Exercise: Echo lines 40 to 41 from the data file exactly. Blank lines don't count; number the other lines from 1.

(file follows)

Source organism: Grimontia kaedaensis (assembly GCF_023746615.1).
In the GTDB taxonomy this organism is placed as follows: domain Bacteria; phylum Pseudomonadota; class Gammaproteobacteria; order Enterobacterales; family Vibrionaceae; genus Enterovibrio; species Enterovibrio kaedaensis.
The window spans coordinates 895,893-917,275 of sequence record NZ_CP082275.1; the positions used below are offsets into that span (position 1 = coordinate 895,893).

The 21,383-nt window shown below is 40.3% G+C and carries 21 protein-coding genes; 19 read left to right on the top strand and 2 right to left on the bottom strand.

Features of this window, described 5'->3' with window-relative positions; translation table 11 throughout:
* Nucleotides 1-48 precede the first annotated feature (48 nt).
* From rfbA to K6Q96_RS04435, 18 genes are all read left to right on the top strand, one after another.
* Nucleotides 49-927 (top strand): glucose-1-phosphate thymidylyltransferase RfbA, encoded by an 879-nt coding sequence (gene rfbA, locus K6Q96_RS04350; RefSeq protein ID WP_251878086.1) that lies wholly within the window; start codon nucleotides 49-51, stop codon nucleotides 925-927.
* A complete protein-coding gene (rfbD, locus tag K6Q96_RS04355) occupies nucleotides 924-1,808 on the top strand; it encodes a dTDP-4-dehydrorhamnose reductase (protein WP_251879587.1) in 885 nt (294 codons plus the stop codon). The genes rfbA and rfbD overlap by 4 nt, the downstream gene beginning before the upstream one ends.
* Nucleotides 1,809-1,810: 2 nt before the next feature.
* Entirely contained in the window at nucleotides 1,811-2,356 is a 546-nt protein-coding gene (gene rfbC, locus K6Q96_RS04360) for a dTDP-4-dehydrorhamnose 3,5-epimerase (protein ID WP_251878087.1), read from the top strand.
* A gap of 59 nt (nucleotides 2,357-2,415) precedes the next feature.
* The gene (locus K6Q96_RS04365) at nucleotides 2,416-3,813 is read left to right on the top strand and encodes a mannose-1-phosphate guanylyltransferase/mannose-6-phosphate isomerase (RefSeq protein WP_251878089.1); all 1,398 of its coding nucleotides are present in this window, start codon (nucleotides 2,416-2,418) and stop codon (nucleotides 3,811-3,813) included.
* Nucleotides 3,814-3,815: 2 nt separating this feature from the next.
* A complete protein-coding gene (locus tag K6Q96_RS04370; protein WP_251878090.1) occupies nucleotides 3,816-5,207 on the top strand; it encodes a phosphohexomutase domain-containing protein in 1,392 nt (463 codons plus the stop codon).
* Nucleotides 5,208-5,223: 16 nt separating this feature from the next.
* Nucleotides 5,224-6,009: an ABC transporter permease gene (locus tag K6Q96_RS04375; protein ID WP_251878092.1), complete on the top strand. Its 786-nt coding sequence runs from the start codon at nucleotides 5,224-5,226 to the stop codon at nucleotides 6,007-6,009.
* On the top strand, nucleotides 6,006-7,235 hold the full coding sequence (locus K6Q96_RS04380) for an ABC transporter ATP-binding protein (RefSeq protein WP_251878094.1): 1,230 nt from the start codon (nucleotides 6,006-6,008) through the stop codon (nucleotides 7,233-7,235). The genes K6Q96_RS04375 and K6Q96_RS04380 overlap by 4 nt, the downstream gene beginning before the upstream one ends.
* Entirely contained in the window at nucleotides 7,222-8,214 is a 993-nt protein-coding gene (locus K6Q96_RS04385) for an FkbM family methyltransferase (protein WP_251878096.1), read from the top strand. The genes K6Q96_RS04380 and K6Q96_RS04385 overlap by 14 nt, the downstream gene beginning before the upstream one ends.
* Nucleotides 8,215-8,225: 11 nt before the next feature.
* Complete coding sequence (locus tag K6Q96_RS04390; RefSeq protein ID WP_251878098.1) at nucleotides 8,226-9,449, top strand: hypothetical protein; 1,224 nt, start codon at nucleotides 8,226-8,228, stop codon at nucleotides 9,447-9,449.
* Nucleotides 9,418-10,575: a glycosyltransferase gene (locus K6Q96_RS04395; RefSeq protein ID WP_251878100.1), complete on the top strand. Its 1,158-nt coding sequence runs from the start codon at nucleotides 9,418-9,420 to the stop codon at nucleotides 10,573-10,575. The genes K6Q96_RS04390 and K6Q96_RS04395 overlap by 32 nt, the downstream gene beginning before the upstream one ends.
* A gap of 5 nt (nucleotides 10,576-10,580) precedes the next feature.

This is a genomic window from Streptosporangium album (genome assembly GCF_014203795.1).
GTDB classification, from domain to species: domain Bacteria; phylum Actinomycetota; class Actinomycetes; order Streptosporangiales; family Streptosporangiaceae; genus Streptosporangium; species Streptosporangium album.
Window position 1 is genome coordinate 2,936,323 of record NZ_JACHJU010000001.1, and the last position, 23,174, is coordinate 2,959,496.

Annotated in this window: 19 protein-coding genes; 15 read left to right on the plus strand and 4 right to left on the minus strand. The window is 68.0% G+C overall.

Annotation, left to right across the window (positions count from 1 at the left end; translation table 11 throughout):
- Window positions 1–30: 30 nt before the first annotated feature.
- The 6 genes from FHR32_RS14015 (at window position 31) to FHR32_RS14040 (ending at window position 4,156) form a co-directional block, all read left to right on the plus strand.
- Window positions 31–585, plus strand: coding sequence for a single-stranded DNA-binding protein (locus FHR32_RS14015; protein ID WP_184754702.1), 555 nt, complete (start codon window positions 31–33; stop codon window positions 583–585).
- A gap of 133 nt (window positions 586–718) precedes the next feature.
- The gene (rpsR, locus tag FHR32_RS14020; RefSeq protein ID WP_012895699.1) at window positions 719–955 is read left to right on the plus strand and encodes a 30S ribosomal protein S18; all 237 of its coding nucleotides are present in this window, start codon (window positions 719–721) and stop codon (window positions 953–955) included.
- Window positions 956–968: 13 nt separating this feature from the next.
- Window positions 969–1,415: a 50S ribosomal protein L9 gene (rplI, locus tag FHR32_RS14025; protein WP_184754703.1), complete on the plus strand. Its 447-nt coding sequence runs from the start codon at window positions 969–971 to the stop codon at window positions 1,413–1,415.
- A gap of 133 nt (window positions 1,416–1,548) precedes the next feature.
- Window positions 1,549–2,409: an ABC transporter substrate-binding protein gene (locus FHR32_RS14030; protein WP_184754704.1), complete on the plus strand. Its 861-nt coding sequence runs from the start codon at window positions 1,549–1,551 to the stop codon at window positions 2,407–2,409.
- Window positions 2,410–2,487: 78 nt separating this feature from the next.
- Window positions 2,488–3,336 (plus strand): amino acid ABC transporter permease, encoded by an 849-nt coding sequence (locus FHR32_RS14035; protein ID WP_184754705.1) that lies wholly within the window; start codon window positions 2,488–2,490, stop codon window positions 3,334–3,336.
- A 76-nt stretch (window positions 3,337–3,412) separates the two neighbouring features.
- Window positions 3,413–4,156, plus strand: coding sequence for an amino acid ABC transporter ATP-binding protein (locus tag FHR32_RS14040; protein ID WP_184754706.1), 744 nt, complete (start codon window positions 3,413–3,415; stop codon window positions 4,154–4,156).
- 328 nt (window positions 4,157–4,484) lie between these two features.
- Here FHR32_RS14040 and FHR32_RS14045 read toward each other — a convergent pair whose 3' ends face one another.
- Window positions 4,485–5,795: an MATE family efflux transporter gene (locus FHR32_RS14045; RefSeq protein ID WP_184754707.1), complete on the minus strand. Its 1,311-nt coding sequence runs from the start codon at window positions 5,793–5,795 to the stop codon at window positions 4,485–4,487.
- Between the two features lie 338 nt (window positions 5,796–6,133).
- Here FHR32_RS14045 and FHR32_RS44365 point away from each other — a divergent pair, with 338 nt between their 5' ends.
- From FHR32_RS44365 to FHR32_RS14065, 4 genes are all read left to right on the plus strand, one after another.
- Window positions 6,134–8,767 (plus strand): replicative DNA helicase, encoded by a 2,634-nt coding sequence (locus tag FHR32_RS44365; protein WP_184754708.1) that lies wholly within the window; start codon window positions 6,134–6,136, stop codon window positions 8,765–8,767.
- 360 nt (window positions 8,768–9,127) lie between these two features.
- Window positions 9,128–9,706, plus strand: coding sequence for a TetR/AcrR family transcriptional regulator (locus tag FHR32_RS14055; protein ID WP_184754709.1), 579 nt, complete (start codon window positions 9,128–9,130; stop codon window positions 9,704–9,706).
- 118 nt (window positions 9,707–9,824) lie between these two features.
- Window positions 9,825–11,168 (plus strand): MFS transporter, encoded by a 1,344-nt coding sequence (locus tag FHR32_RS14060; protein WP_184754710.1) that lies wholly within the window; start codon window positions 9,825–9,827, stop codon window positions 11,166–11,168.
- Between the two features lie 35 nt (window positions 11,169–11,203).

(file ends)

- A 76-nt stretch (window positions 3,337–3,412) separates the two neighbouring features.
- Window positions 3,413–4,156, plus strand: coding sequence for an amino acid ABC transporter ATP-binding protein (locus tag FHR32_RS14040; protein ID WP_184754706.1), 744 nt, complete (start codon window positions 3,413–3,415; stop codon window positions 4,154–4,156).